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Hispanic Marketing

HispanicsIn today’s world the importance of marketing to Hispanics can not be overstated. However I recall earlier in my career in the 70s when I questioned whether a Hispanic marketing effort was worth the effort for my clients. Obviously I didn’t have the understanding of demographics that I do now. Furthermore, this was an era of big TV campaigns reaching the masses, not segmentation.

My reluctance was not based on bias but rather questioning whether a “small” (at that time) largely splintered geographically dispersed group warranted the extra attention. Foolish me. The growth of the Hispanic population has been staggering. In 1970 there were roughly 9 Million Americans of Hispanic origin, according to U.S. Census data, compared to 52 Million in 2011, an increase greater than 5 times! On a percentage U.S. basis this also was dramatic  4.5% in 1970 vs. 16.7% in 2011.

Politicians may have been late to fully appreciate (or took for granted) the voting power of such a large group, yet on the other hand it doesn’t take a marketing whiz to understand that 16%+ of the U.S. is an influential group, and a highly important one to most marketers.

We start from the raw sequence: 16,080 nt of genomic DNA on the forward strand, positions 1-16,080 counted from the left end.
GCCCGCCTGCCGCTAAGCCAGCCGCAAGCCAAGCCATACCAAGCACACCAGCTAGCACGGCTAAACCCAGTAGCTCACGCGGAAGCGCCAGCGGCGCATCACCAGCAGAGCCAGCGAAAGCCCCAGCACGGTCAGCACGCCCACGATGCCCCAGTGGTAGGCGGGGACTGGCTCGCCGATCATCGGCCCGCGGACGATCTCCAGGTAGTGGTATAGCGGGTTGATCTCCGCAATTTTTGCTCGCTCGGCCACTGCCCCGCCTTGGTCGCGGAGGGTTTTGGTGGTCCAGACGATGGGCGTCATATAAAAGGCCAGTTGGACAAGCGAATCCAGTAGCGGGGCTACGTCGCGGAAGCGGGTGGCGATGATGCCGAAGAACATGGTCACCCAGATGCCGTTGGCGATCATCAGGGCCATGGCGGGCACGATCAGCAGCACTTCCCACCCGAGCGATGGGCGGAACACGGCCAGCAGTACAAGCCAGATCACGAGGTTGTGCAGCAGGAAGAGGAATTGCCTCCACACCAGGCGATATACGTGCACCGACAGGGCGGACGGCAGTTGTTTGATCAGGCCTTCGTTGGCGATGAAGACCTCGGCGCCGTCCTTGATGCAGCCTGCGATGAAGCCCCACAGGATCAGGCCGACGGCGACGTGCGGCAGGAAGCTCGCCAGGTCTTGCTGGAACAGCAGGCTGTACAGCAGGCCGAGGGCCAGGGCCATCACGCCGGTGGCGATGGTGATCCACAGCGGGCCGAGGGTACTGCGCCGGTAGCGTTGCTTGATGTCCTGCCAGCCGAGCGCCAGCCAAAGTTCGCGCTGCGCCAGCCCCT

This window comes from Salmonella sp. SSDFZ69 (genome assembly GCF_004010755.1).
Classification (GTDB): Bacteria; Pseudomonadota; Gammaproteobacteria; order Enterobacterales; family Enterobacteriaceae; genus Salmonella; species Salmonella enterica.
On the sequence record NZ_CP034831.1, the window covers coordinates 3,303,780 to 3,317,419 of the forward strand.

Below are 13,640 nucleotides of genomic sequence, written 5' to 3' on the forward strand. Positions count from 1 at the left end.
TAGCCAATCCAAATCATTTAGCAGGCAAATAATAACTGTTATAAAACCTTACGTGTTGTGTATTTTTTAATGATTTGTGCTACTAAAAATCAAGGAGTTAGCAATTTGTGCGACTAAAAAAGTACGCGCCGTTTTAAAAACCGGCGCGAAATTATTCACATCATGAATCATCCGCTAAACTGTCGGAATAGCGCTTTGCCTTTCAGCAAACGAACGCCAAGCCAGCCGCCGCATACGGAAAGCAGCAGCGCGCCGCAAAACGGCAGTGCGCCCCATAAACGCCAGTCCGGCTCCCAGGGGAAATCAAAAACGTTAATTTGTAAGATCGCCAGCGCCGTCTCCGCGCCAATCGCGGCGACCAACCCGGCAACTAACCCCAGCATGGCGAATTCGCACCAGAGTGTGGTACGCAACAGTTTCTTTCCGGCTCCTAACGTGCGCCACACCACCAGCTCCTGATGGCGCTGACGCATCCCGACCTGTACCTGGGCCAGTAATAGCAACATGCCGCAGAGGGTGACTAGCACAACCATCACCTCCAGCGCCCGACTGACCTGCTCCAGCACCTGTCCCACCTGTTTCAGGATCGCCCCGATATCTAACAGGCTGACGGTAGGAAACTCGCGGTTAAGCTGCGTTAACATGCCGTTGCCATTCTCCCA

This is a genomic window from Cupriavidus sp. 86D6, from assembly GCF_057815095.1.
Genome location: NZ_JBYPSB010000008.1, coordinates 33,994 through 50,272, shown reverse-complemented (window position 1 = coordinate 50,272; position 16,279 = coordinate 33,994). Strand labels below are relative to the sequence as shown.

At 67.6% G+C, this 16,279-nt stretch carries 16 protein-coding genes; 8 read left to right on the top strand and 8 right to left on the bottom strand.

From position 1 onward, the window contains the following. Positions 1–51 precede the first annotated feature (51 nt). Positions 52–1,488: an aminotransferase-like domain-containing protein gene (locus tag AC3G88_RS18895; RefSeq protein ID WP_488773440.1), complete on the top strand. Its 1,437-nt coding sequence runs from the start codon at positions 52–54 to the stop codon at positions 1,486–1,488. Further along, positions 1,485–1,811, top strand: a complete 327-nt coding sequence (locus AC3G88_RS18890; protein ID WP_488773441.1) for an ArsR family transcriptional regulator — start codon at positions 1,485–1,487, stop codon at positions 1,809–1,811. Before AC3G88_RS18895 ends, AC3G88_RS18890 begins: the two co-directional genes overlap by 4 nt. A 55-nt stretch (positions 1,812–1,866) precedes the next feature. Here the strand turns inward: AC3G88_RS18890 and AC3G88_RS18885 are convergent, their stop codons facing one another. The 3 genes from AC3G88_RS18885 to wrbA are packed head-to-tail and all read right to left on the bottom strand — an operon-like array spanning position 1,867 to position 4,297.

The spending power of the Hispanic market is also overwhelming. According to a Yahoo/Mindshare report on Marketing to Hispanics, the spending power of Hispanics will be $1.5Trillion in 2015, 50% growth from just 2010. This report, highlighted in the May 13, 2013 ADWEEK, interestingly portrays the differences between 1st generation Hispanics (40% of population) and 2nd/3rd generation which is 60% of the population. As one might expect 1st generation Hispanics are far more ethnically brand centered in that 65% say they are more likely to try a brand if it goes out of its way to “target my ethnicity”. However, only 28% of 2nd/3rd generation feel the same. But regardless of which generation, it is critical to avoid stereotypes when it comes to advertising. That’s a turnoff regardless.

Certainly in retrospect my reluctance to specifically target the Hispanic demographic back in the 70s was dumb. Regardless of my marketing ignorance at that time, the world has changed and so has marketing in the past 40 years. The days of TV dominated marketing with “messages to the masses” worked then but was a strategy of yesteryear. Segmentation is hardly a new concept, but it is never more relevant than in today’s fragmented media and marketing universe.




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